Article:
Coordinated Intervention Stokes Risk Appetite
- US dollar weaker against G10 currencies except yen and Swiss
- Coordinated G7 intervention weakens yen
- Risk appetite improves on intervention, despite UN approved no-fly zone for Libya
The dollar is mostly weaker except against the yen and Swiss as risk appetite has increased today. The talk regarding the nuclear situation in Japan leads to hopes of stabilizing the situation, and G7 leaders agree to intervene to weaken the yen. The yen is about 3% weaker against the dollar at 81.40 and the Swiss is down 0.5% as risk-aversion trades get squared off. More broadly, the dollar is weaker against most other major and emerging market currencies, falling around 0.5% against European currencies and over 1.0% against the Australian and New Zealand dollars. EUR/USD has firmly broken above the key 1.40 level, currently trading around 1.4100. Sterling is underperforming, following weak data and BOE member comments. CAD is stronger on the day, little changed by lower than expected CPI data this morning. Global equity markets and futures prices are higher led by a 2.5% increase in the Nikkei. European indices are up between 0.5 and 1% while S&P futures are pointing to a 0.7% higher open. Global sovereign debt yields are somewhat lower. Oil prices are up 1%.
Coordinated G7 intervention to counteract “excess volatility and disorderly markets” was announced. The BOJ, Bundesbank, BOE and Bank of France have entered currency markets selling yen against the dollar and euro, and the Fed may intervene as well during US trading. The yen weakened as much as 3.5% versus the dollar, reaching the 82 level, and a similar percentage move was seen versus the euro. This is the first coordinated intervention since September, 2000, then to defend a falling euro, although the BOJ intervened to weaken the yen last September to that point. Three elements may increase the odds of success of this intervention. First, that it is coordinated with other central banks. Second, the BOJ is in the midst of dramatic easing of monetary policy through doubling the size of its asset purchases and now agreeing to buy the reconstruction bonds the government will sell. Third, market positioning among speculators may have caught the market leaning the wrong way. Speculators will be testing the central banks to determine the levels and strength of their pursuit of a weaker yen. Since the intervention, USD/JPY has held above 81.30, the level to watch. The outcome of the race to prevent a more serious nuclear incident will also be a major factor for the yen.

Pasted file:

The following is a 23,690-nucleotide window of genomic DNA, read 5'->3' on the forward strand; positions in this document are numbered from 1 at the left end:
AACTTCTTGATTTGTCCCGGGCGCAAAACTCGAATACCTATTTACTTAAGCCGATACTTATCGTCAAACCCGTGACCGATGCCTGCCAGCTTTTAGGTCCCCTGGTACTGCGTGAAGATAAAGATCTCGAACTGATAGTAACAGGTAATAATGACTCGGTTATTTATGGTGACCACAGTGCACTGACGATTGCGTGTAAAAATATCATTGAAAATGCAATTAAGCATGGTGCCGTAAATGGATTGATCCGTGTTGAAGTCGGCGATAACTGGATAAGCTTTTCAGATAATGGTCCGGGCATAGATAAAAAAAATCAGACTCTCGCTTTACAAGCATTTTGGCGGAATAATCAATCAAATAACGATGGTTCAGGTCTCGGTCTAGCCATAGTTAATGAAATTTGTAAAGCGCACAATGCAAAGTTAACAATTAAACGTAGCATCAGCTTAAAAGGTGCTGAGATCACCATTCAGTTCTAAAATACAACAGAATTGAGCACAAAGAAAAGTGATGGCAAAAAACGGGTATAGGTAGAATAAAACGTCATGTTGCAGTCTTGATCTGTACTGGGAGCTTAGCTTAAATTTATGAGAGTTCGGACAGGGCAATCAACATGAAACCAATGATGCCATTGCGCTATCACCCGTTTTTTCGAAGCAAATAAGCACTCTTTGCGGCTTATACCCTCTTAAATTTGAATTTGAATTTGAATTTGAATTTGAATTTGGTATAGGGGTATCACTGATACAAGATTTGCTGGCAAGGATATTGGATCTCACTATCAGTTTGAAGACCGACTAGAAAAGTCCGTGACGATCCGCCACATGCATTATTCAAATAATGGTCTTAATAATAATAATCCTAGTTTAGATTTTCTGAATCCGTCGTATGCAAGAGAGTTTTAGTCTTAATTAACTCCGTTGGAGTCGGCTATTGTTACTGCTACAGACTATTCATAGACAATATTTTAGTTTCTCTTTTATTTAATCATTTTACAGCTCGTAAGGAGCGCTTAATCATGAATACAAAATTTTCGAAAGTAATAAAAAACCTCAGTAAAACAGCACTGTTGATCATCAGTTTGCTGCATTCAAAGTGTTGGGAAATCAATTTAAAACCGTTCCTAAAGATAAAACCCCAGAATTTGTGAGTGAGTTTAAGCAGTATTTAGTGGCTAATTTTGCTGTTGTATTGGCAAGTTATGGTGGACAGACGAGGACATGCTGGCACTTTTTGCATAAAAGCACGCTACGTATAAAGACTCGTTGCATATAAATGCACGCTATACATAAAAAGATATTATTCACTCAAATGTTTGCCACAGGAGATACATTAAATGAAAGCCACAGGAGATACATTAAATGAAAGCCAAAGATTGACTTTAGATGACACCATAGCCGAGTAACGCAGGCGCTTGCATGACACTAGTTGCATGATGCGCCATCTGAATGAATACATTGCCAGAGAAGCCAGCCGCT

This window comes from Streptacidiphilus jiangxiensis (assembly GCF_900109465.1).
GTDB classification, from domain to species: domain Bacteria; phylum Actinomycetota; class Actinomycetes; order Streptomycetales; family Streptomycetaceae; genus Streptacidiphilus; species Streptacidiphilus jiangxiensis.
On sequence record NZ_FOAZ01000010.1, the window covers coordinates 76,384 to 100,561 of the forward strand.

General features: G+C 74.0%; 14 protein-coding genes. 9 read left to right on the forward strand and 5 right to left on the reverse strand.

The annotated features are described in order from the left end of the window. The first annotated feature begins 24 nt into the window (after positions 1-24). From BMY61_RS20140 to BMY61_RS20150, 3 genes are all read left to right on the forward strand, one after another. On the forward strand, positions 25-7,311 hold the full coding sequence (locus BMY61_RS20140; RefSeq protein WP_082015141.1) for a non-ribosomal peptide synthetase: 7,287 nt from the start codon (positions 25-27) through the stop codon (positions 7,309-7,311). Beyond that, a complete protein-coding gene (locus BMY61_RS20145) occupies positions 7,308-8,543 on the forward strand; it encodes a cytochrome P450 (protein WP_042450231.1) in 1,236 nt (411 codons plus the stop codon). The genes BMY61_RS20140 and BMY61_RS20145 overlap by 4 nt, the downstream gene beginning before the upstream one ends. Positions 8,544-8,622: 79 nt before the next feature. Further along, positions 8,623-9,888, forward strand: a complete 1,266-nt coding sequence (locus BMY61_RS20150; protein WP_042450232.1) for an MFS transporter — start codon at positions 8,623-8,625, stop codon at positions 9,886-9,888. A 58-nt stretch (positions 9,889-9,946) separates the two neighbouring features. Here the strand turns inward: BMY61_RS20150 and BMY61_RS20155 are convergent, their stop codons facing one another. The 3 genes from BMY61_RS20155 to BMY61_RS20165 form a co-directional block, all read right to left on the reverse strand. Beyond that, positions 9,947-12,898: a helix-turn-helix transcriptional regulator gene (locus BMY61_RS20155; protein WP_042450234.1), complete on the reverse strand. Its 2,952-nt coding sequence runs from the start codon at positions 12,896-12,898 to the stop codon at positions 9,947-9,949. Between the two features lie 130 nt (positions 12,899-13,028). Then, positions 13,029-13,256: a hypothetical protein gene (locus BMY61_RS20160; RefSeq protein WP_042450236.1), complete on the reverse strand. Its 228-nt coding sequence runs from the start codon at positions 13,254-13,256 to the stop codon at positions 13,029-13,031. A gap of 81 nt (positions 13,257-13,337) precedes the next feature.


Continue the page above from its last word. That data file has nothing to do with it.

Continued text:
The G7 intervention has improved appetite for risk and led to the unwinding of some recent safe haven flows. Although off its lows from shortly after the announcement of intervention, the Swiss franc remains weaker versus dollars and euros, commodity prices are higher, as are global equities. The euro, having tried and failed several times this month to stay above 1.40, has hit the 1.41 level, and is now at new highs since last November. Periphery yields are acting well today with most spreads over German yields mostly flat. News regarding the UN’s approval of a no-fly zone over Libya and Qaddafi’s claim that a big battle is coming “within hours” are limiting investor inclination to take on risk policy can’t be kept over the policy horizon. Sterling is much weaker this morning, by ½% against the euro, following a poor Consumer Confidence number for February, a record low, and comments from BOE/MPC member Bean. Bean, often considered a hawk on rates, says he favors delaying interest rate increases due to the uncertain rate of recovery from “a very deep recession indeed”.